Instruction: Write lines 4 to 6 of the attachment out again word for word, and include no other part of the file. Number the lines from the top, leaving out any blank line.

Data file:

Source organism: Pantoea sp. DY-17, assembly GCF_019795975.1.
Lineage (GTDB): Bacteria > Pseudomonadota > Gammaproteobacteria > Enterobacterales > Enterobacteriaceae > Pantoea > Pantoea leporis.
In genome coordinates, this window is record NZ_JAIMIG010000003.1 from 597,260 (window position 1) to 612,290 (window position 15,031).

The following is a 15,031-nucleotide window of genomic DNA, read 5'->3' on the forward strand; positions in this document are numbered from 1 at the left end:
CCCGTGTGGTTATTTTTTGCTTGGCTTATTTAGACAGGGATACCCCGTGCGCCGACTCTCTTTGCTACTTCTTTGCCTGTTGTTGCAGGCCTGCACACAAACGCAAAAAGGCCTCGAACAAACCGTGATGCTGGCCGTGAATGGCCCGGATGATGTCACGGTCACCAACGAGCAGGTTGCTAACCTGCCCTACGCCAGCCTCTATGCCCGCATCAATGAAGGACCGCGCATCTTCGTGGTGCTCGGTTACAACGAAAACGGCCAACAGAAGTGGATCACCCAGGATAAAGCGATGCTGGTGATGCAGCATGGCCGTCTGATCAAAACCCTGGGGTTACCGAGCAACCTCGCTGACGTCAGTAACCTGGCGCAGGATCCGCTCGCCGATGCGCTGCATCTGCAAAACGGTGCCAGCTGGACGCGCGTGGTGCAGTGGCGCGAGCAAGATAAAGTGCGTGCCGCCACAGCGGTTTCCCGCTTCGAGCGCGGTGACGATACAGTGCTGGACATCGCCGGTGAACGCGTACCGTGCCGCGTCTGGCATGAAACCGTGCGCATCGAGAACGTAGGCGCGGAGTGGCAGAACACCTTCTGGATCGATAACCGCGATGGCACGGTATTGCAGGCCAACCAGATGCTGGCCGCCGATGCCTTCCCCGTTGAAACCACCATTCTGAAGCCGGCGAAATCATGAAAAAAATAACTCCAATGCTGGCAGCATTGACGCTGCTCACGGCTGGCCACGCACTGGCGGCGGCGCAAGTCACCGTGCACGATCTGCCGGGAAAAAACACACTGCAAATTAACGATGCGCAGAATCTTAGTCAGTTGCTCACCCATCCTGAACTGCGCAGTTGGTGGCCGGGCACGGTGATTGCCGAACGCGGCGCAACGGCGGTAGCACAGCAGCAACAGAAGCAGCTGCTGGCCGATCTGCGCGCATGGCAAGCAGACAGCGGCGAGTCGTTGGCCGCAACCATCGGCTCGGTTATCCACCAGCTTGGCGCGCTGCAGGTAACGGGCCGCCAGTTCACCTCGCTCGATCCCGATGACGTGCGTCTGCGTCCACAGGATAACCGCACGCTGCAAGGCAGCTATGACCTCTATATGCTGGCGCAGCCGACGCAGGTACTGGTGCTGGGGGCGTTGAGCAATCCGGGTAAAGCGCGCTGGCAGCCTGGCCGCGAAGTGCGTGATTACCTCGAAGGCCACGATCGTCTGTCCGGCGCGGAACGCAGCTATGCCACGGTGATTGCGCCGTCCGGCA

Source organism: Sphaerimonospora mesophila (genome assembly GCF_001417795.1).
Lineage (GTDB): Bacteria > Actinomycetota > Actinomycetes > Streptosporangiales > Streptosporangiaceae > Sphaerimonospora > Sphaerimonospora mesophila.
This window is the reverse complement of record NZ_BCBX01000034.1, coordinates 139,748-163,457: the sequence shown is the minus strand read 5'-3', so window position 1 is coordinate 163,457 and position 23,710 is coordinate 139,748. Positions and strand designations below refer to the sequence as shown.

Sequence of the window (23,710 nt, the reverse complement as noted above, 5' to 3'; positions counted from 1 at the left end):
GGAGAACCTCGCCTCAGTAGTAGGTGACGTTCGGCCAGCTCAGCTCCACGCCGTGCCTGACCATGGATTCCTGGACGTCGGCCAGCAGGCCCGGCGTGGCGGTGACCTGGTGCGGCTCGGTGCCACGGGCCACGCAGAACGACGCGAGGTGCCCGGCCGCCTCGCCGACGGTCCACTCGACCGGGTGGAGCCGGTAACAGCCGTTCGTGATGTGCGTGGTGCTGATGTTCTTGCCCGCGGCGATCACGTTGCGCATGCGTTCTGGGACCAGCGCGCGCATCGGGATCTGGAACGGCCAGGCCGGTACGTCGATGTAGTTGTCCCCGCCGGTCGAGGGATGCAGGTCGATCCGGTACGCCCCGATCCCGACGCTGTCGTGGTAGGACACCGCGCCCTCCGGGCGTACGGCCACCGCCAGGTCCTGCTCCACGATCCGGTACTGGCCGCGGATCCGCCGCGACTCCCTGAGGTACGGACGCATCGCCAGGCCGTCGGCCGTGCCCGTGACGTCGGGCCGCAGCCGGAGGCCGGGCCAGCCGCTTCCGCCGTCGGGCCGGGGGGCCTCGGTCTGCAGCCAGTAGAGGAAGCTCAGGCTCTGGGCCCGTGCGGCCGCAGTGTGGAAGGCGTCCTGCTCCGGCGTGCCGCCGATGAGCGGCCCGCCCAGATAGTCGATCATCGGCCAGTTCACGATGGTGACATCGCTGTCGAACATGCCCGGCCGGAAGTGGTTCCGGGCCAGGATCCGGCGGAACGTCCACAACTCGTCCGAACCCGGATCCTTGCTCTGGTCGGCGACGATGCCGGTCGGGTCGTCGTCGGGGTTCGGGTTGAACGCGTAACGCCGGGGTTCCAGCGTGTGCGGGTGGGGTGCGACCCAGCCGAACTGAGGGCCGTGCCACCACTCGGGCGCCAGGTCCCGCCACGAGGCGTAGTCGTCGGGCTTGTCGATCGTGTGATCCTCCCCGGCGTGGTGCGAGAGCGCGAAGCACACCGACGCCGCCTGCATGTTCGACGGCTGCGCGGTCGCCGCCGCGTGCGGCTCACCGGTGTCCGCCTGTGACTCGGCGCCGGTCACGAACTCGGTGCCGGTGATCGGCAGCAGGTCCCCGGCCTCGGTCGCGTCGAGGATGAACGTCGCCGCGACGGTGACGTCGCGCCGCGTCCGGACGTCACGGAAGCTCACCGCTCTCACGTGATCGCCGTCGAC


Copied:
The following is a 15,031-nucleotide window of genomic DNA, read 5'->3' on the forward strand; positions in this document are numbered from 1 at the left end:
CCCGTGTGGTTATTTTTTGCTTGGCTTATTTAGACAGGGATACCCCGTGCGCCGACTCTCTTTGCTACTTCTTTGCCTGTTGTTGCAGGCCTGCACACAAACGCAAAAAGGCCTCGAACAAACCGTGATGCTGGCCGTGAATGGCCCGGATGATGTCACGGTCACCAACGAGCAGGTTGCTAACCTGCCCTACGCCAGCCTCTATGCCCGCATCAATGAAGGACCGCGCATCTTCGTGGTGCTCGGTTACAACGAAAACGGCCAACAGAAGTGGATCACCCAGGATAAAGCGATGCTGGTGATGCAGCATGGCCGTCTGATCAAAACCCTGGGGTTACCGAGCAACCTCGCTGACGTCAGTAACCTGGCGCAGGATCCGCTCGCCGATGCGCTGCATCTGCAAAACGGTGCCAGCTGGACGCGCGTGGTGCAGTGGCGCGAGCAAGATAAAGTGCGTGCCGCCACAGCGGTTTCCCGCTTCGAGCGCGGTGACGATACAGTGCTGGACATCGCCGGTGAACGCGTACCGTGCCGCGTCTGGCATGAAACCGTGCGCATCGAGAACGTAGGCGCGGAGTGGCAGAACACCTTCTGGATCGATAACCGCGATGGCACGGTATTGCAGGCCAACCAGATGCTGGCCGCCGATGCCTTCCCCGTTGAAACCACCATTCTGAAGCCGGCGAAATCATGAAAAAAATAACTCCAATGCTGGCAGCATTGACGCTGCTCACGGCTGGCCACGCACTGGCGGCGGCGCAAGTCACCGTGCACGATCTGCCGGGAAAAAACACACTGCAAATTAACGATGCGCAGAATCTTAGTCAGTTGCTCACCCATCCTGAACTGCGCAGTTGGTGGCCGGGCACGGTGATTGCCGAACGCGGCGCAACGGCGGTAGCACAGCAGCAACAGAAGCAGCTGCTGGCCGATCTGCGCGCATGGCAAGCAGACAGCGGCGAGTCGTTGGCCGCAACCATCGGCTCGGTTATCCACCAGCTTGGCGCGCTGCAGGTAACGGGCCGCCAGTTCACCTCGCTCGATCCCGATGACGTGCGTCTGCGTCCACAGGATAACCGCACGCTGCAAGGCAGCTATGACCTCTATATGCTGGCGCAGCCGACGCAGGTACTGGTGCTGGGGGCGTTGAGCAATCCGGGTAAAGCGCGCTGGCAGCCTGGCCGCGAAGTGCGTGATTACCTCGAAGGCCACGATCGTCTGTCCGGCGCGGAACGCAGCTATGCCACGGTGATTGCGCCGTCCGGCA

Source organism: Sphaerimonospora mesophila (genome assembly GCF_001417795.1).